The turbulence of the week is clearly reflected in today's trading on the UK benchmark index as the ...
The turbulence of the week is clearly reflected in today's trading on the UK benchmark index as the FTSE 100 lost almost 100 points and ended the week 2.5% down, while the price of crude oil dropped to a near two-year low.
Oil companies such as BP and Shell dropped valuable ground thanks to a fall in the price of oil which kept it floating around a two-year low, pushing the FTSE 100 down 98.3 points or 1.9% to 5017.70 points.
BP lost 24.5p or 4.3% to 544.5p while Shell - which owns 40% of the Royal Dutch/Shell Group - fell 23.5p or 4.5% to 500.5p, and between them wiped 33 points off the FTSE 100 index.
Huntingdon Life Sciences, the company which conducts pharmaceutical testing on animals and is a prime target for animal rights activists, has lost another 24% to 3.25p, extending yesterday's 15% loss, sparked by a report in the FT that its marketmaker Fleet Securities would no longer act for them.
One of the few companies that did make important gains was E-primefinancial, which is preparing to open an internet retail bank in the US. Its own price gained 10% to 2.75p after it was revealed yesterday that the chief executive Gene Grant has called an extraordinary shareholders meeting to consider dissolving the company and returning its assets to shareholders. Grant was defeated on a similar proposal in August.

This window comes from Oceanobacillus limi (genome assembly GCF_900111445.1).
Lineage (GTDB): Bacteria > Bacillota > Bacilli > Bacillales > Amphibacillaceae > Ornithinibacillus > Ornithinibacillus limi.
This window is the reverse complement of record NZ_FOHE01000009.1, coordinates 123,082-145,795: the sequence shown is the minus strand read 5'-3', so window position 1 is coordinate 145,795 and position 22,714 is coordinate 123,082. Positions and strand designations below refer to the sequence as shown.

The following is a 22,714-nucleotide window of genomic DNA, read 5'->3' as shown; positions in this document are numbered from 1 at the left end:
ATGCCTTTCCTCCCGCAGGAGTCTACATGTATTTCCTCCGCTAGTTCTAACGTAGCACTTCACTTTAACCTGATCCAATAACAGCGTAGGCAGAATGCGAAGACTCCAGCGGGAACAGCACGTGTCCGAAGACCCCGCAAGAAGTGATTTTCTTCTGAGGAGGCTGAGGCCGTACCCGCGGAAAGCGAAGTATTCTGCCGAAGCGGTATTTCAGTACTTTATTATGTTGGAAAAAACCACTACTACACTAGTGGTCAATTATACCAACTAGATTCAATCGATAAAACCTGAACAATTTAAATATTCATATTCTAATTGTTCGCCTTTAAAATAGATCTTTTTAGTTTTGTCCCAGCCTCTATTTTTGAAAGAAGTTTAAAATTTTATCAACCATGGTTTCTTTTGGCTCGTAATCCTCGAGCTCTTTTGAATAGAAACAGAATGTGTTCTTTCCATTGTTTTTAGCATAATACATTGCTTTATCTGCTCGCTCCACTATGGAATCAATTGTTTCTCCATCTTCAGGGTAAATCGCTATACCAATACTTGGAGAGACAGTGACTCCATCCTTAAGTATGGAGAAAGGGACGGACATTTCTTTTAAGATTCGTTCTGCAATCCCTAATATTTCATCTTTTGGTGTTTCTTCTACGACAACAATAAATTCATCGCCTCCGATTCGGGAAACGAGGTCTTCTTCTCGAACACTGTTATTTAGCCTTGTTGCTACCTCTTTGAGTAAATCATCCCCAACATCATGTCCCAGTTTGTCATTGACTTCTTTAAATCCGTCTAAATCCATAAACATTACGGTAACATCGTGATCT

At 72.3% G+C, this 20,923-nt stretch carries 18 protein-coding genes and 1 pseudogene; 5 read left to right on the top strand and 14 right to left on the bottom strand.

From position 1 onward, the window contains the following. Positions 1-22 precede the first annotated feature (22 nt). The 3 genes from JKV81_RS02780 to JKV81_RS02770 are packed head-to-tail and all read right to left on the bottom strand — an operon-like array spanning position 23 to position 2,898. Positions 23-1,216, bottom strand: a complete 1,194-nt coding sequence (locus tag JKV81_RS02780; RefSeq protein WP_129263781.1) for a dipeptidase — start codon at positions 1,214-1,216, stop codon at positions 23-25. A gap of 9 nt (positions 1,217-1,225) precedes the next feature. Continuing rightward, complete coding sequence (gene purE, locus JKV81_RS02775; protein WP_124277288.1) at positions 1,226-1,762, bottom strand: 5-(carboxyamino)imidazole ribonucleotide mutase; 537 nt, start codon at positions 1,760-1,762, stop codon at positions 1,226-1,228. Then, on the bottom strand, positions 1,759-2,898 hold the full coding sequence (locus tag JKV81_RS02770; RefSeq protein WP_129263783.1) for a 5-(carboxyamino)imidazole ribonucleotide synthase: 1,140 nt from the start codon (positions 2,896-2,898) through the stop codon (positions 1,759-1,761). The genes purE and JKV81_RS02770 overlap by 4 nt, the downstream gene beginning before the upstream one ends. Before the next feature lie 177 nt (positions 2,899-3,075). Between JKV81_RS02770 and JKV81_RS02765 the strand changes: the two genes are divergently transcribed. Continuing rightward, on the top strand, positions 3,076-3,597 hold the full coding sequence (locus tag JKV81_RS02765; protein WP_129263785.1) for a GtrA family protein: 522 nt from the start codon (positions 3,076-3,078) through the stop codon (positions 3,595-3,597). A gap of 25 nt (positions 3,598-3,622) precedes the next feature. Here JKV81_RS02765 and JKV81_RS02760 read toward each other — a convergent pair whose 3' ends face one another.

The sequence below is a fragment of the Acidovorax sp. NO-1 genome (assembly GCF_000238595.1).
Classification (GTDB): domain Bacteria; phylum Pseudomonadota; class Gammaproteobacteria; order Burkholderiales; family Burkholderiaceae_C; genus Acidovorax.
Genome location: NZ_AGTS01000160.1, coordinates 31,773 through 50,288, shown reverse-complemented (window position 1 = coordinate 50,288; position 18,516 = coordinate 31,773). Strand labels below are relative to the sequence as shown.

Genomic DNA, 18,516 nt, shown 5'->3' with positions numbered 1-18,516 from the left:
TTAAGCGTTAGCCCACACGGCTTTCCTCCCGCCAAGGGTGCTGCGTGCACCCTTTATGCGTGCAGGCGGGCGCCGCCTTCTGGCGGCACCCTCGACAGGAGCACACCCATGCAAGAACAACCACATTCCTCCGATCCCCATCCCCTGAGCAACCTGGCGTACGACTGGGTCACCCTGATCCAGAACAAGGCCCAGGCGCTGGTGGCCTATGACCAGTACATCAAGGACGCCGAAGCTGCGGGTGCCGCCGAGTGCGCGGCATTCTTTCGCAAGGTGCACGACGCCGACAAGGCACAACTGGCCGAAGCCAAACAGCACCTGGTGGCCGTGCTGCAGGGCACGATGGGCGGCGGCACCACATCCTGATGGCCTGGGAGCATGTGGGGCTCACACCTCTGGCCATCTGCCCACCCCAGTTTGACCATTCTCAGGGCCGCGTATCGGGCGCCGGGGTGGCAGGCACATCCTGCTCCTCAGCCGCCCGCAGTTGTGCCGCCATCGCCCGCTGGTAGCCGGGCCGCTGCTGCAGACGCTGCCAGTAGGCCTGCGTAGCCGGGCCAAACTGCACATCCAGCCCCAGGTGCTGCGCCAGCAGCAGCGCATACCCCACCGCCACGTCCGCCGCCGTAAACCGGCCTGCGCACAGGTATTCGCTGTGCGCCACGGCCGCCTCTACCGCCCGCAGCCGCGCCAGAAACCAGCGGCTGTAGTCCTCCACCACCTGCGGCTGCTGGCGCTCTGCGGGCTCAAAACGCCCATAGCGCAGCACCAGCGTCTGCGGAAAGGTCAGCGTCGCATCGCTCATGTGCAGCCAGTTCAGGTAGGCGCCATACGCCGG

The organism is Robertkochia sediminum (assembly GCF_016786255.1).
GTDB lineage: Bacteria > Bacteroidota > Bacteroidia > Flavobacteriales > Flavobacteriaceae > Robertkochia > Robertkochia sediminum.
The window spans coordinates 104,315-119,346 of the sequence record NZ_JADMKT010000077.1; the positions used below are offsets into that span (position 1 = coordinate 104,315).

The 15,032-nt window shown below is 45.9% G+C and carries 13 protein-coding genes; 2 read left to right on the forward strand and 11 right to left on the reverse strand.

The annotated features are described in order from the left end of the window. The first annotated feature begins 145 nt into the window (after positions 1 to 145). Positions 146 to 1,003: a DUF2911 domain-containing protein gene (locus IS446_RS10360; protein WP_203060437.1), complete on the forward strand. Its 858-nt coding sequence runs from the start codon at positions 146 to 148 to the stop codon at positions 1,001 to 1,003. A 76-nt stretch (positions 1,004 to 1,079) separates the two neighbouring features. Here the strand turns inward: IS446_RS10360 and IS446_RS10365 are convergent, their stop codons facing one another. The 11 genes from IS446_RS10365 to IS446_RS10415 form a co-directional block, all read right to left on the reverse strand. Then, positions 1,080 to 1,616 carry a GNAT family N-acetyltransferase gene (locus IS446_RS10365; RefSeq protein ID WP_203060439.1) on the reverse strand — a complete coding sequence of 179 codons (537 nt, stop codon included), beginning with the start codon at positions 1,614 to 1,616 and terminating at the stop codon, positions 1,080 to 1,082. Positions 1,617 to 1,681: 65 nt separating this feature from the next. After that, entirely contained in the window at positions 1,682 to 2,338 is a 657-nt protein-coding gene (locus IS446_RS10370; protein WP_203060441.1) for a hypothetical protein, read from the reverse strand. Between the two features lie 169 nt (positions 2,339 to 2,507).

Over in the US, things looked fairly bleak by the London close as more negative earnings forecasts disappointed investors and pushed indices down.
Signs of the global slowdown are now forcing many investment firms to cut growth forecasts and reassess ratings as regularly as twice a month, the most susceptible this time being the petroleum and oil stocks.
Despite news from the US government of a 0.4% rise in consumer prices last month, the Down Jones Industrial Average fell 54.66 points or 0.6% to 9108.56, while the Nasdaq Composite Index dropped 20.70 points or 1.3% to 1632.02.
Providian and PMC-Sierra - both normally strong financial firms - reported their next quarter earnings will both be down by 75% because consumers are likely to be unable to pay their credit card bills.
£300bn of liabilities
View from the front row
Transfer from occupational scheme
Appointed by FCA and PSR boards